The photo is too small to see any real detail in how the genoa track is setup and without more information, it is hard to say whether it is appropriate for the sail you have or not. Having an adjustable jib fairlead, whether by a car on a track or via different positions on a slotted toe rail, is what allows you to change the tension on the foot and leech of the headsail. The way you're leading the jib sheets sounds like you're going to a fixed turning block, which is usually done after the jib sheet leaves the adjustable fairlead block.

Quote:
The Mainsail

The gooseneck is not fixed on the mast, it can move up and down. The outhaul is very short and I don't see how can I adjust the tension in the foot.
Most outhauls are a block and tackle setup to give you the purchase to tension the foot properly. It doesn't look like you've got that on your boom, but the photo really is a bad one for seeing details of how the outhaul is setup.

Quote:
There is no boom vang. How am I supposed to adjust the cunningham?
How do you have the lines run for the cunningham. I see the block, but can't see how you're running the lines. Ideally, you'd have a cunningham hook on the block and put that through the cunningham cringle. Then, when you tension the block and tackle, you'd tension the luff via the cunningham. You could also run a line from the block up through the cunningham and then down to the gooseneck, which would effectively double the block's purchase (leverage).

Quote:
I once tried to reef the main and I had a very hard time attaching the cringle to the ram hook. Does it look right in the picture?
The hook looks bent or distorted to me.
Quote:
The Spinnaker

If on the last picture that eye is for the spinnaker pole, it means that I can't adjust the pole position on the mast, right?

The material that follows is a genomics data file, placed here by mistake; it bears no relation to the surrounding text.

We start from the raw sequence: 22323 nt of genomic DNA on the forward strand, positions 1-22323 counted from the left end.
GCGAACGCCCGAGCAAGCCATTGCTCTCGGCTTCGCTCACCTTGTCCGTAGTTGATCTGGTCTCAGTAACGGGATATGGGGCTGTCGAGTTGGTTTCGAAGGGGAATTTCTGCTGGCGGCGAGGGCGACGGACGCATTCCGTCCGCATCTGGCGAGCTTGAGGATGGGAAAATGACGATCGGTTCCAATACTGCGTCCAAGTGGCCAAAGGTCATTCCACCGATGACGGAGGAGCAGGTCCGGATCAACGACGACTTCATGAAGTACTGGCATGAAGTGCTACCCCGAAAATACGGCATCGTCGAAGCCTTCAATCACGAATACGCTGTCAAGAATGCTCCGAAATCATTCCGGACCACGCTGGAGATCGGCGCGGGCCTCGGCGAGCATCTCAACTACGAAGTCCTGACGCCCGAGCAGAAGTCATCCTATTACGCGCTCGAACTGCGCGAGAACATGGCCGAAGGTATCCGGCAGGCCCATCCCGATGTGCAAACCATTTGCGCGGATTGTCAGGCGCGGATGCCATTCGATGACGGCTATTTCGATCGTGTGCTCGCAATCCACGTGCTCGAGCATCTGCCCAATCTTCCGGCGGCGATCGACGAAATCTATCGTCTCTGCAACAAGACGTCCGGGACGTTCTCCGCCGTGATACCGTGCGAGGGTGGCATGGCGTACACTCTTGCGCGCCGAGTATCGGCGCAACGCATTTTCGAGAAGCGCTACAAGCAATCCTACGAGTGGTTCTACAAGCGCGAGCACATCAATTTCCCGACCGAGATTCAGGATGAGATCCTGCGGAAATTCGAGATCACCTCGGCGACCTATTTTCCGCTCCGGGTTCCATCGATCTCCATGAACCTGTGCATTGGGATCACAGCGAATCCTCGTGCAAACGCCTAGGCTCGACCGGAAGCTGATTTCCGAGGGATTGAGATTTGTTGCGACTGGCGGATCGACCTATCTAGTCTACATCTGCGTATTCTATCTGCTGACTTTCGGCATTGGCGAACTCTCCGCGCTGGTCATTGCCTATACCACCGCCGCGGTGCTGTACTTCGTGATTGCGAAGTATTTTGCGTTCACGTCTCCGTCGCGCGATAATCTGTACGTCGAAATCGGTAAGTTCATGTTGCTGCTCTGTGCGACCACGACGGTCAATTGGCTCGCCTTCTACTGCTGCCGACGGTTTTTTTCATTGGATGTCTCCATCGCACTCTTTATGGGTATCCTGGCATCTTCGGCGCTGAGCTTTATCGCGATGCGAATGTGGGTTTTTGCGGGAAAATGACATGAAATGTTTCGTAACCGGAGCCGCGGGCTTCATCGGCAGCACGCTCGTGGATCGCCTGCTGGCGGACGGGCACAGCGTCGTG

What are my options?

Your suggestions would be greatly appreciated.
Chances are, especially on a non-racing boat like an Islander, that you're setup for a whisker pole, not a spinnaker pole. This would be used for poling out the genoa when sailing downwind and you want to sail wing-on-wing.
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Old 10-04-2010
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It looks like you have an old boom furl system like mine. The main just wraps around the boom as you spin the boom on the gooseneck and mainsheet tang bolt at the end of the boom. Not a very good way to do it and i don't use it. Not sure if you have the original mainsail. but it looks like you have 2 reef points in the sail. The block on the side of the boom could be for a reefing line that would go to the forward end of the boom.
Your gooseneck isn't fixed because it uses a downhaul to tension the luff of the main. The block shown below the gooseneck could be used to pull down the gooseneck or the cunningham if you have one.
As far as the reefing hook, there is just too much luff and sail in the way to use one easily. I just take a couple of wraps through the reef crinkle and under the gooseneck with a short line for a quick and easy reef.
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Old 10-04-2010
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CDI Furler